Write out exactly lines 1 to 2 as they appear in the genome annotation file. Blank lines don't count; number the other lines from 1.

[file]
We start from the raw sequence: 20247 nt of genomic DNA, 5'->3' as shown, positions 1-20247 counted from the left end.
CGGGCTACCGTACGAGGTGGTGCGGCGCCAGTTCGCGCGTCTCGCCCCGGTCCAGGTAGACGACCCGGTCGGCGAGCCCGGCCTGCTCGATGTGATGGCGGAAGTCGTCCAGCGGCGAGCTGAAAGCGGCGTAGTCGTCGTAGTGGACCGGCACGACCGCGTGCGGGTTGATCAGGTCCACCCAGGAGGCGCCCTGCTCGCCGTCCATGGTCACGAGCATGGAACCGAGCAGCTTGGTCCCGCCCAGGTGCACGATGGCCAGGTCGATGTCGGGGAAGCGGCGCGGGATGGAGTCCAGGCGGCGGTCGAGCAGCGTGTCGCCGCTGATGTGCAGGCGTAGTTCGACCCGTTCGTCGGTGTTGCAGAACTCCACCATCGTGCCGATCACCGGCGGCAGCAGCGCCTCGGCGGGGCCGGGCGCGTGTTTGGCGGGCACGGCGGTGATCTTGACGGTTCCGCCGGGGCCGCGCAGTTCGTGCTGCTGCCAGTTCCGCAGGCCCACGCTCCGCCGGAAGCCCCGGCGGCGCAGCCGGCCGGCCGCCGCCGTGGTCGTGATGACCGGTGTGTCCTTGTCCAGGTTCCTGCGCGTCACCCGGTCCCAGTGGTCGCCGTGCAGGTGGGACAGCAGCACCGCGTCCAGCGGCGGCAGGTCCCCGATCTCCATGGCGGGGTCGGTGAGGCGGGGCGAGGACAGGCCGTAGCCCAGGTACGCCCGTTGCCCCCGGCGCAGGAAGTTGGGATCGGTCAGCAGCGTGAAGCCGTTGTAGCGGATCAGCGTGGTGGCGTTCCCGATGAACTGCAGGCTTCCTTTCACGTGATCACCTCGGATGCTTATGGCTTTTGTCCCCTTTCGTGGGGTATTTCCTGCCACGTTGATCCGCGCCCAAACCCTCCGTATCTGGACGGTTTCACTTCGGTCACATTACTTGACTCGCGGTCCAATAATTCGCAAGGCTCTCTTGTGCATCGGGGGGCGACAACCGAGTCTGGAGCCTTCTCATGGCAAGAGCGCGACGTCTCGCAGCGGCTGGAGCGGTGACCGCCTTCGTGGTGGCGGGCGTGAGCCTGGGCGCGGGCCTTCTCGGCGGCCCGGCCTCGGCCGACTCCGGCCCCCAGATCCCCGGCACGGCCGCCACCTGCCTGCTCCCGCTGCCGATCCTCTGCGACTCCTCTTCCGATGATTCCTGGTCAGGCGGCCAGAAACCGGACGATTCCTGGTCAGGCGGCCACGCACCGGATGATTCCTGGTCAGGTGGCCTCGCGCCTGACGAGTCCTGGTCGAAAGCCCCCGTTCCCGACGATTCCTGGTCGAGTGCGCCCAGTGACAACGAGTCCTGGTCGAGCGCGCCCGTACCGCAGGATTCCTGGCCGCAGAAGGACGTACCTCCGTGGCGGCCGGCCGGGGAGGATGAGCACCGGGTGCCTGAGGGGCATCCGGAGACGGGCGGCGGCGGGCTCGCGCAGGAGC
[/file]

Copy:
We start from the raw sequence: 20247 nt of genomic DNA, 5'->3' as shown, positions 1-20247 counted from the left end.
CGGGCTACCGTACGAGGTGGTGCGGCGCCAGTTCGCGCGTCTCGCCCCGGTCCAGGTAGACGACCCGGTCGGCGAGCCCGGCCTGCTCGATGTGATGGCGGAAGTCGTCCAGCGGCGAGCTGAAAGCGGCGTAGTCGTCGTAGTGGACCGGCACGACCGCGTGCGGGTTGATCAGGTCCACCCAGGAGGCGCCCTGCTCGCCGTCCATGGTCACGAGCATGGAACCGAGCAGCTTGGTCCCGCCCAGGTGCACGATGGCCAGGTCGATGTCGGGGAAGCGGCGCGGGATGGAGTCCAGGCGGCGGTCGAGCAGCGTGTCGCCGCTGATGTGCAGGCGTAGTTCGACCCGTTCGTCGGTGTTGCAGAACTCCACCATCGTGCCGATCACCGGCGGCAGCAGCGCCTCGGCGGGGCCGGGCGCGTGTTTGGCGGGCACGGCGGTGATCTTGACGGTTCCGCCGGGGCCGCGCAGTTCGTGCTGCTGCCAGTTCCGCAGGCCCACGCTCCGCCGGAAGCCCCGGCGGCGCAGCCGGCCGGCCGCCGCCGTGGTCGTGATGACCGGTGTGTCCTTGTCCAGGTTCCTGCGCGTCACCCGGTCCCAGTGGTCGCCGTGCAGGTGGGACAGCAGCACCGCGTCCAGCGGCGGCAGGTCCCCGATCTCCATGGCGGGGTCGGTGAGGCGGGGCGAGGACAGGCCGTAGCCCAGGTACGCCCGTTGCCCCCGGCGCAGGAAGTTGGGATCGGTCAGCAGCGTGAAGCCGTTGTAGCGGATCAGCGTGGTGGCGTTCCCGATGAACTGCAGGCTTCCTTTCACGTGATCACCTCGGATGCTTATGGCTTTTGTCCCCTTTCGTGGGGTATTTCCTGCCACGTTGATCCGCGCCCAAACCCTCCGTATCTGGACGGTTTCACTTCGGTCACATTACTTGACTCGCGGTCCAATAATTCGCAAGGCTCTCTTGTGCATCGGGGGGCGACAACCGAGTCTGGAGCCTTCTCATGGCAAGAGCGCGACGTCTCGCAGCGGCTGGAGCGGTGACCGCCTTCGTGGTGGCGGGCGTGAGCCTGGGCGCGGGCCTTCTCGGCGGCCCGGCCTCGGCCGACTCCGGCCCCCAGATCCCCGGCACGGCCGCCACCTGCCTGCTCCCGCTGCCGATCCTCTGCGACTCCTCTTCCGATGATTCCTGGTCAGGCGGCCAGAAACCGGACGATTCCTGGTCAGGCGGCCACGCACCGGATGATTCCTGGTCAGGTGGCCTCGCGCCTGACGAGTCCTGGTCGAAAGCCCCCGTTCCCGACGATTCCTGGTCGAGTGCGCCCAGTGACAACGAGTCCTGGTCGAGCGCGCCCGTACCGCAGGATTCCTGGCCGCAGAAGGACGTACCTCCGTGGCGGCCGGCCGGGGAGGATGAGCACCGGGTGCCTGAGGGGCATCCGGAGACGGGCGGCGGCGGGCTCGCGCAGGAGC